The Recording Industry steps up their campaign against piracy in China

March 2008

Record labels, internet

***We have become a bit concerned about the accuracy of some of the IFPI’s reports recently and would like to point readers to an article on the Music 2.0 website regarding the background to the IFPI’s actions against Baidu and Yahoo! China:***

With that in mind, we should make it clear that the following is taken from an IFPI press release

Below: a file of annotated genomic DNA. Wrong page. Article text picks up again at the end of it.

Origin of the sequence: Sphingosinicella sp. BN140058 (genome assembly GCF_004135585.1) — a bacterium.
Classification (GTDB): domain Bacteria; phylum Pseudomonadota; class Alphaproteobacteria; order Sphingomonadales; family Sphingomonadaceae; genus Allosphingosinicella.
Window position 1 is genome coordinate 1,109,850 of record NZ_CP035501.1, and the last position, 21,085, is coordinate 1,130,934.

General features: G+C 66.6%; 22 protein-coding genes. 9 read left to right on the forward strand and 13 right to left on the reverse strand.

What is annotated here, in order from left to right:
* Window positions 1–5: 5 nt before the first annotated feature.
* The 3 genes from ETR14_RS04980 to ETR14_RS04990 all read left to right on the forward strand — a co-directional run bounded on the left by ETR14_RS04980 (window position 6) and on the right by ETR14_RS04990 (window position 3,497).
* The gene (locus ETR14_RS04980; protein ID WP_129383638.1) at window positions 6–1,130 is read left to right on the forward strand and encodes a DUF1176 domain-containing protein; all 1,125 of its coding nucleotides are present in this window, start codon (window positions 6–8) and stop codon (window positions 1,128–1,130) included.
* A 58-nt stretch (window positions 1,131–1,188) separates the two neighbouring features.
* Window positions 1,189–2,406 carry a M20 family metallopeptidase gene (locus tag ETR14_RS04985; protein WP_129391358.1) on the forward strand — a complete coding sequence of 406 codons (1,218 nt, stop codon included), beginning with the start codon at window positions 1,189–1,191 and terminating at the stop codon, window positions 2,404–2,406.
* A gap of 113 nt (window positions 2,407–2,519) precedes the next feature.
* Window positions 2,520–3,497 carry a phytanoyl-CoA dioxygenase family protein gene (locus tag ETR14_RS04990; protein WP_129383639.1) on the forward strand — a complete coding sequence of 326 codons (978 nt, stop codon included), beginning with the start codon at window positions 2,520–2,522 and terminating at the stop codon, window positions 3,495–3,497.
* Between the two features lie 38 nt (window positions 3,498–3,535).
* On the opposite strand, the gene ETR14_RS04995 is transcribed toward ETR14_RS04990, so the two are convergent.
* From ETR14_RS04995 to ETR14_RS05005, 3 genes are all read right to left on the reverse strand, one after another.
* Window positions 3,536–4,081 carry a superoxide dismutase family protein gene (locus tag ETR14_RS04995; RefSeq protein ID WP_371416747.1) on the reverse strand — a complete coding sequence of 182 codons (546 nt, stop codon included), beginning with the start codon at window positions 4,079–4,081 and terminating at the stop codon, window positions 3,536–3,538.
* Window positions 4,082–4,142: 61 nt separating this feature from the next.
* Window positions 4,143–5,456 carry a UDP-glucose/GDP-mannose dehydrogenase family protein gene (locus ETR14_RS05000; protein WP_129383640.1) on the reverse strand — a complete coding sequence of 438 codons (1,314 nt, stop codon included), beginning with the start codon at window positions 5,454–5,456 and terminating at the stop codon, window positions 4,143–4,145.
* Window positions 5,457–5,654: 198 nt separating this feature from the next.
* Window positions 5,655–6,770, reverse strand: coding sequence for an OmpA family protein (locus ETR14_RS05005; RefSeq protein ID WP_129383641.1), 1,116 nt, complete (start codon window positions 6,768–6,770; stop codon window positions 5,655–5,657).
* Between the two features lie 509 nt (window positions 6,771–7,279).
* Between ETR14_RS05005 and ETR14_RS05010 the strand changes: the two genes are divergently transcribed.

The IFPI has announced a series of new steps to “try to develop a music business in China based on respect rather than blatant violation of copyright laws” saying that legal proceedings have been filed today against the country’s biggest internet company, Baidu. Separate actions have also been brought against Sohu and its associate company Sogou.  Meanwhile, Yahoo! China faces fresh proceedings following its refusal to comply with the court ruling in December confirming it violated Chinese law by committing mass copyright infringement.  All of the Chinese companies involved operate similar services based on delivering music to their users via “deep links” to hundreds of thousands of infringing tracks on third party sites, with the aim of driving their own advertising revenue.  Such services have been confirmed as in breach of copyright by the December judgment of the Beijing Higher People’s Court.  Each of them is a driver of copyright abuse in China, where the huge potential for the online music sector is being stymied by copyright theft. The IFPI add that China has potentially the largest online music-buying public in the world with as many broadband connections as the United States.  Currently, however, more than 99 per cent of all music files distributed in the country are pirate and China’s total legitimate music market, at US$76 million, accounts for less than one per cent of global recorded music sales. The action follows in the wake of a decisive judgment against Yahoo China in December 2007 by the Beijing Higher People’s Court. The IFPI add that the court’s finding that Yahoo China’s music delivery service is illegal under Chinese law sets a precedent for cases against similar operations in China (and it is on this matter we expect an article from China). Three record companies have now filed proceedings against Baidu. The new claims have been filed with the Beijing No. 1 Intermediate People’s Court by Universal Music Ltd, Sony BMG Music Entertainment ( Hong Kong) Ltd and Warner Music Hong Kong Ltd. The three companies are asking the court to order Baidu to remove all links on its music delivery service to copyright infringing tracks that they own the rights to. Action is also being taken today against Sohu and its associate company Sogou, which operates a similar service.  Sogou makes profits through advertising that appears on the service and through sponsorship.  Sogou also actively induces and encourages copyright infringement by means of recommendations and charts, while Sohu provides deep linking services through its associate company.

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